Wednesday, 20 May 2015

Great speeches given & a report about Monday's House of Commons election of the new Speaker

Monday saw the unanimous re-election of John Bercow as Speaker. It featured several superb speeches by the Speaker himself, Jacob Rees Mogg in support of the Speaker elect, and then after the election there were very good speeches by the PM and Alastair Carmichael for the Lib Dems. Harriet Harman also made a pretty good contribution too. What is not understood is the process and this is a good subject for the blog.

First, one must make the point that the Speaker has been outstanding for backbenchers like myself in the last parliament. He also is a very good orator himself, and at his election to become Speaker it is the only time the Speaker ever truly speaks for himself in parliament: the key passage was as follows:
"It has been an honour to serve as Speaker for nearly six years, and I should be honoured to do so for a little longer if colleagues kindly agree. I shall strive to ensure that the House remains at the heart of our democratic system. All its Members, newcomers and veterans alike, should be part of the cast, not merely an audience.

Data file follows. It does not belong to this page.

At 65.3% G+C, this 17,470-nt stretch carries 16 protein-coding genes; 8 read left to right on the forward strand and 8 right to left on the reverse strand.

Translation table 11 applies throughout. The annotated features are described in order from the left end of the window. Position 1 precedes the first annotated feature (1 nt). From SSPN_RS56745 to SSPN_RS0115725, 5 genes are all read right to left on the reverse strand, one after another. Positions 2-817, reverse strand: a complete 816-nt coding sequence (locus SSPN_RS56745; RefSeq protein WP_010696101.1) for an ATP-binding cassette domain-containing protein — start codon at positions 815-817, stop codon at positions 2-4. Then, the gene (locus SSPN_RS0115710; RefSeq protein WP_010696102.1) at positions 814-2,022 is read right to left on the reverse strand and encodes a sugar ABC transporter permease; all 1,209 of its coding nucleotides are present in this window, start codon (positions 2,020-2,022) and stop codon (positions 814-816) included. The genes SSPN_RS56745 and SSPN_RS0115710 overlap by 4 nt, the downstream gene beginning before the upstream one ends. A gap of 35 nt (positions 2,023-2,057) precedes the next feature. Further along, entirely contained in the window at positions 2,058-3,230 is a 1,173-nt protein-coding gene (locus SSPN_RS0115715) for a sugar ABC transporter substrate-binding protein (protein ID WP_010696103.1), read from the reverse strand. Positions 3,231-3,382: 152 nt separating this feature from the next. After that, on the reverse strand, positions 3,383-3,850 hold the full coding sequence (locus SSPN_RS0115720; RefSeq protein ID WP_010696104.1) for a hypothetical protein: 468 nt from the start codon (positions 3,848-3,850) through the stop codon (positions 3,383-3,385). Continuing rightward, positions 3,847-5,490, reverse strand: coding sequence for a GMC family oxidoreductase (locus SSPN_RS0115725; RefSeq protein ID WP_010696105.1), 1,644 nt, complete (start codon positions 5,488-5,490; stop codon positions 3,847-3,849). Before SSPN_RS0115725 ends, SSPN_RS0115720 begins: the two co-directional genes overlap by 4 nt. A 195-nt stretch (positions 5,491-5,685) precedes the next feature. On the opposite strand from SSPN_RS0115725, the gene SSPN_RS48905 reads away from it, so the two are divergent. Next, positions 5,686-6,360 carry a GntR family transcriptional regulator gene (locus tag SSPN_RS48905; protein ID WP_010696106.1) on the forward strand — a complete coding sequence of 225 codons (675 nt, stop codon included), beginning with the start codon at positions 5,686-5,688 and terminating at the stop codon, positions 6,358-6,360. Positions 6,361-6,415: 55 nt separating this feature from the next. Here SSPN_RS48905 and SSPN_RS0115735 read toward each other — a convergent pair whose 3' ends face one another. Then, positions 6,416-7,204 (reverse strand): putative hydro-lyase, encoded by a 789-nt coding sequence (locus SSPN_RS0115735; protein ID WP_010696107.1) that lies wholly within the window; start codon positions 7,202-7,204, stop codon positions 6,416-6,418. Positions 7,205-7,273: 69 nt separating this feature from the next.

If there are five words that I should like to be carved on my political tombstone—assuming that such items are not now for ever unfashionable—they are: “He was the Back-Benchers’ champion.” On that basis, I submit myself to the House."

It is fair to say that all of the House of Commons got the joke about the Tombstone after the Miliband EdStone disaster.

In support, Jacob gave his usual erudite and entertaining speech, making the point that:

"The Speaker is the champion of the House of Commons against all-comers—the champion of the Commons against the Lords and sometimes against the judges, but perhaps
most particularly against the Executive. The historians here will know that some seven Speakers lost their heads for championing the Commons against the Executive—something that we hope is no longer necessary."

After Jacob's speech the matter was put to a vote by the Father of the House, Gerald Kaufman, MP. The Speaker was elected unanimously.  

The PM and Harriet Harman on behalf of the main parties are then invited to comment and congratulate the Speaker on his election. They were both very funny, in a dry but precise way, in reply. You need to read the speeches to see how well both did in mildly poking fun of the Speaker, and themselves, whilst acknowledging the importance of the occasion.  

Finally for the Lib Dems, Alastair Carmichael, the MP for Shetland & the Orkney Isles, spoke "on behalf of the elite cadre of Liberal Democrats who have been returned!"
He was warmly received.
The full record of the short debate is here and worth a read: